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Excerpt from Oral History Interview with Mareda Sigmon Cobb and Carrie Sigmon Yelton, June 16 and 18, 1979. Interview H-0115. Southern Oral History Program Collection (#4007) See Entire Interview >>

Fighting to get worker's compensation

Cobb and Yelton contrast their experiences with workers' compensation and discuss whether it is readily available for employees injured in the mills.

Citing this Excerpt

Oral History Interview with Mareda Sigmon Cobb and Carrie Sigmon Yelton, June 16 and 18, 1979. Interview H-0115. Southern Oral History Program Collection (#4007) in the Southern Oral History Program Collection, Southern Historical Collection, Wilson Library, University of North Carolina at Chapel Hill.

Full Text of the Excerpt

PATTY DILLEY:
Who helped you get your workmen's compensation? Did the mill cooperate with you on that?
MAREDA SIGMON COBB:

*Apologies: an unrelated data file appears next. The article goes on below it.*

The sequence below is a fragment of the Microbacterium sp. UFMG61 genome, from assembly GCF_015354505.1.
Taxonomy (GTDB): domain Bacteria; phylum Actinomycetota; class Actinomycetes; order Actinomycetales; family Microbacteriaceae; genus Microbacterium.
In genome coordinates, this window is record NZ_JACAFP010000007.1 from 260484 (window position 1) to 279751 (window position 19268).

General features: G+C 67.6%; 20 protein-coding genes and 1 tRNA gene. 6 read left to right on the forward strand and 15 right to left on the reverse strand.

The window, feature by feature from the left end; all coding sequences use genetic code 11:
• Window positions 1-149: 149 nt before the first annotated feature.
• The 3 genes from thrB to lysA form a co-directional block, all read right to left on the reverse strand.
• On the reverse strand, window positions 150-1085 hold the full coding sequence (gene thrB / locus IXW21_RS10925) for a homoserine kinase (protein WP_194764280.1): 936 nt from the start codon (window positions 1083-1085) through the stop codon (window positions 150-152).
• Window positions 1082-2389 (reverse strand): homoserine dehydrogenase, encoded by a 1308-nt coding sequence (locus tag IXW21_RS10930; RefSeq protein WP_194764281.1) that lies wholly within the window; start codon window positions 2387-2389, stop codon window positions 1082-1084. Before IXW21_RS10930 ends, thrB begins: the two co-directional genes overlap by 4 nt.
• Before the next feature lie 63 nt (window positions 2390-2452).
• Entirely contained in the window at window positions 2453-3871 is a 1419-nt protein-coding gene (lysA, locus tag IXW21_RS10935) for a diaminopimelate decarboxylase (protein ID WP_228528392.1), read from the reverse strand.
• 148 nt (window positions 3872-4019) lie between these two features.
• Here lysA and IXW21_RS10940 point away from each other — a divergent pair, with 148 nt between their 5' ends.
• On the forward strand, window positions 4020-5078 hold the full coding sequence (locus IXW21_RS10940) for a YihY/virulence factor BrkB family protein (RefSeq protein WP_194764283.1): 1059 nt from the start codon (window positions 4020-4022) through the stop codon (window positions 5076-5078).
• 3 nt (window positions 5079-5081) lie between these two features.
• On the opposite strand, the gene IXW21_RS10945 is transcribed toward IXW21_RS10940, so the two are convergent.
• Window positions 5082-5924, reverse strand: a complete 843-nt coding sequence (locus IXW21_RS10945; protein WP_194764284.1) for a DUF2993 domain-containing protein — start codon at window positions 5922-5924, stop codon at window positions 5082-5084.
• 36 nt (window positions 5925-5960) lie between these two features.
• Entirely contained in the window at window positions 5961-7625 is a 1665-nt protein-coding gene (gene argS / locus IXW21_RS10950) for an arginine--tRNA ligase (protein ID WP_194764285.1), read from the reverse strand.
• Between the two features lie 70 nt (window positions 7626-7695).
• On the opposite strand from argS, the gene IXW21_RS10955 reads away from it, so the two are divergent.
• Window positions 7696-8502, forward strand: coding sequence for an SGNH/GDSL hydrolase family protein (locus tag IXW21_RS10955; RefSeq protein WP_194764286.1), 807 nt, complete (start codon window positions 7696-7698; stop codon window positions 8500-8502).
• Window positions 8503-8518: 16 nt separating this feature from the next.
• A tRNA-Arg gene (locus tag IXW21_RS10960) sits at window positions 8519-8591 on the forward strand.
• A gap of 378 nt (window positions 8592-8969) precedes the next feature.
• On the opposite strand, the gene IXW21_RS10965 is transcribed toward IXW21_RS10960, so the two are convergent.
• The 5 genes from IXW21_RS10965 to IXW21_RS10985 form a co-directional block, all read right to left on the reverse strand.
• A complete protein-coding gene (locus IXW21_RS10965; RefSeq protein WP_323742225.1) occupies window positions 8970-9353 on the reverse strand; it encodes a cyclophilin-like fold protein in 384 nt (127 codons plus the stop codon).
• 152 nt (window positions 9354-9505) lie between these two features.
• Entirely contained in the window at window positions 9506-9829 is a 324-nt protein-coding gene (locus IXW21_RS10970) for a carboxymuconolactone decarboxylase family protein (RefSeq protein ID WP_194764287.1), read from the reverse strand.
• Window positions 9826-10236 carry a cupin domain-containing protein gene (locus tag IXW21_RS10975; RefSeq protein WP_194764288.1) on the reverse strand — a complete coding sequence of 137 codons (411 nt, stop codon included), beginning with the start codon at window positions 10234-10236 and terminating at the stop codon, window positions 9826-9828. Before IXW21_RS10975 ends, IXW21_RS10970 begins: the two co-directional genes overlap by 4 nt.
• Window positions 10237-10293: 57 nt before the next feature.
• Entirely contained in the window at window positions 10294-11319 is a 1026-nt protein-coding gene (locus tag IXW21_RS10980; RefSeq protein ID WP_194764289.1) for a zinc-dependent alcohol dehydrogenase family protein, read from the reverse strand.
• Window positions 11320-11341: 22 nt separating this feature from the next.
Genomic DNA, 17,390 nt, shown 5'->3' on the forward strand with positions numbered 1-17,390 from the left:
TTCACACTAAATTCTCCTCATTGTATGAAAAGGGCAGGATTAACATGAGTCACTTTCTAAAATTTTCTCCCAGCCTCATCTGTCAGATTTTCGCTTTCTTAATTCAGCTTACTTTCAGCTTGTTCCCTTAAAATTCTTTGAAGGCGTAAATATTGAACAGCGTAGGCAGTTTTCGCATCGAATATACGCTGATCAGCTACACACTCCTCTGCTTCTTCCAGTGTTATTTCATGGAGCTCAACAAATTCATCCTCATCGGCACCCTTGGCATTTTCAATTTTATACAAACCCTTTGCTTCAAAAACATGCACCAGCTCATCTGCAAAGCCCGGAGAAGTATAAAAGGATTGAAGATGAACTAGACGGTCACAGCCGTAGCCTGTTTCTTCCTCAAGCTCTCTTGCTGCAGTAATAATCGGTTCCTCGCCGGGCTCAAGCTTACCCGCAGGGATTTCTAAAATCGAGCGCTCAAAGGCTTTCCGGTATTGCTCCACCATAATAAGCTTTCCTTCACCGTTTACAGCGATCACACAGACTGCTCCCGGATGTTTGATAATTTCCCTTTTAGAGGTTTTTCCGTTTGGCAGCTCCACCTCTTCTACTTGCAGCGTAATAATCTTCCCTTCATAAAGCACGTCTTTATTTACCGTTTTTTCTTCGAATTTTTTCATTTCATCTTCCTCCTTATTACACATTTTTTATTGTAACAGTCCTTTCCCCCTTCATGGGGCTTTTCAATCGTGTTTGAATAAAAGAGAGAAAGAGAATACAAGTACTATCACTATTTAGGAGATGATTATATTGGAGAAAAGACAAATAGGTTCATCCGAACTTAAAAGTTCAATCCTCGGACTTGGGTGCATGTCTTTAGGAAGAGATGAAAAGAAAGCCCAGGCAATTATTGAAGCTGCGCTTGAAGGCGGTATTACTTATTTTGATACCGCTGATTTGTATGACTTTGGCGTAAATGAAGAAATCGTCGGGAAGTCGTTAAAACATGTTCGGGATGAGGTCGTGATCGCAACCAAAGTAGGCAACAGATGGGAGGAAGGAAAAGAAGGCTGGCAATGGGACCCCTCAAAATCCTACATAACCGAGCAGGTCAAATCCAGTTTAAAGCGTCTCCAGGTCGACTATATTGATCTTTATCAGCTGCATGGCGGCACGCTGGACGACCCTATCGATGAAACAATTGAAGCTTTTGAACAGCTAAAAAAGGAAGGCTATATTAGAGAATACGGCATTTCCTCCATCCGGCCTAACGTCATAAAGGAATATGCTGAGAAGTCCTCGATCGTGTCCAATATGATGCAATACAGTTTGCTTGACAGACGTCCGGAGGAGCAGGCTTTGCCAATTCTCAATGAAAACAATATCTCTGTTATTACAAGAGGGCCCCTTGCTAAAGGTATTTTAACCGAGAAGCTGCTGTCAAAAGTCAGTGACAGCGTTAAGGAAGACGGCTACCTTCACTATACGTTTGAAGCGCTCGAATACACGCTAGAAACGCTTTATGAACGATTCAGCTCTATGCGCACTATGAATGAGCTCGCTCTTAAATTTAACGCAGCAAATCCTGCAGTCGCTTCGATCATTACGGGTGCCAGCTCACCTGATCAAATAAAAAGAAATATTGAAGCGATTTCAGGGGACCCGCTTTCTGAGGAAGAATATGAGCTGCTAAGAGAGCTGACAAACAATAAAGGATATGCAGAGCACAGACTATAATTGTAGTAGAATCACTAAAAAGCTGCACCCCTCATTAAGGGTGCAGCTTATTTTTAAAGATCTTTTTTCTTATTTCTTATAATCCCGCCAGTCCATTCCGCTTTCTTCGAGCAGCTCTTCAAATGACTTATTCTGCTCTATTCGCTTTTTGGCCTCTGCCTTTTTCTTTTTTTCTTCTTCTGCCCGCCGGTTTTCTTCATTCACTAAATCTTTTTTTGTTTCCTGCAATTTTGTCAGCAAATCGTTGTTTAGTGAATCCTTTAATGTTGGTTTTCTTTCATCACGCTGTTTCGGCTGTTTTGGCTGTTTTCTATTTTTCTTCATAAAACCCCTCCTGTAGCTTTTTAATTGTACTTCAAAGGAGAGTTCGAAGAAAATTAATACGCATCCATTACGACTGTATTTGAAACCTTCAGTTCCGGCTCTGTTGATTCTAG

The doctor that operated on my leg, Dr. Williams. And then I went to their doctor. I'll tell you how that was. See, I had six doctors in the hospital. I had my doctor. Then we had the doctor that wrapped my leg up and sent me home. And then when my doctor sent me to the hospital, he hired Dr. Williams; that was the third one. Well, Dr. Williams went to California before they put the skin graft on me. He hired Dr. Tyner; that's the fourth. [Laughter] Then something happened to Dr. Tyner; he wasn't my doctor but a couple of days, though. Then Dr. Larry was my doctor there at the hospital. He wasn't my doctor but a couple of days. I didn't put in for my disability for a good bit, because I was still hoping I'd get better where I could go back. I'd rather work. Because I wasn't but fifty-six years old, and that ain't old, I mean to maybe set down and not have nothing to do. When I did have to and I realized I'd have to, I made the best of it, though. And this brother-in-law of mine that I raised fell on the ice and broke his wrist, and he was at home. He was working in Asheville in a government plant, because he'd spent twenty-one years in service, and he'd learned his trade in the service. So he was doing it; he was working in the government plant. So he was driving me around to the doctor's office and different places I had to go. So by that time it had been a good while; it had been a year or over. And Dr. Williams asked me, "Have you ever put in for your disability?" I said, "No, I ain't never went." He said, "Why, you better be going. That's got a deadline on it. It can't wait forever." He thought Bill was out there, my husband, but it was George, and he told George, "Take her down there and make her sign up, because that's got a deadline on it. You tell Mr. Cobb I said to make her go." So on Monday I went. I was on compensation. I was drawing sixty percent of my wages. And I went by the mill and told the personnel manager that I was going by to sign up for my Social Security disability. He said I wouldn't get it, but I went on. And I said, "Well, I'll tell you one thing. If I don't get it, I'm going to come on into Washington after it, because my doctor tells me, and he's pushing me to do it and told me to do it, I never would stand on this leg and walk." So I went on down there, and I signed up, and I put Dr. Williams. He's the one that operated on my leg. And Dr. Wallace got me over the heart attack, blood clot. You know, some doctors will not sign them papers, and everybody don't know that. But I didn't know Dr. Wallace wouldn't sign them. And so I give them two doctors' names--you've got to have two doctors to give--and so Dr. Wallace wouldn't fill out that paper. Never did. So that made me wait months and months on. So Dr. Ward from the Social Security Board called me up and told me she couldn't get him to sign the papers, and so she asked me if I'd be willing to go to one of her doctors, and I told her yes. So I went to their doctor, and I never did hear from it more till my it come in. I got $800-and-some back pay.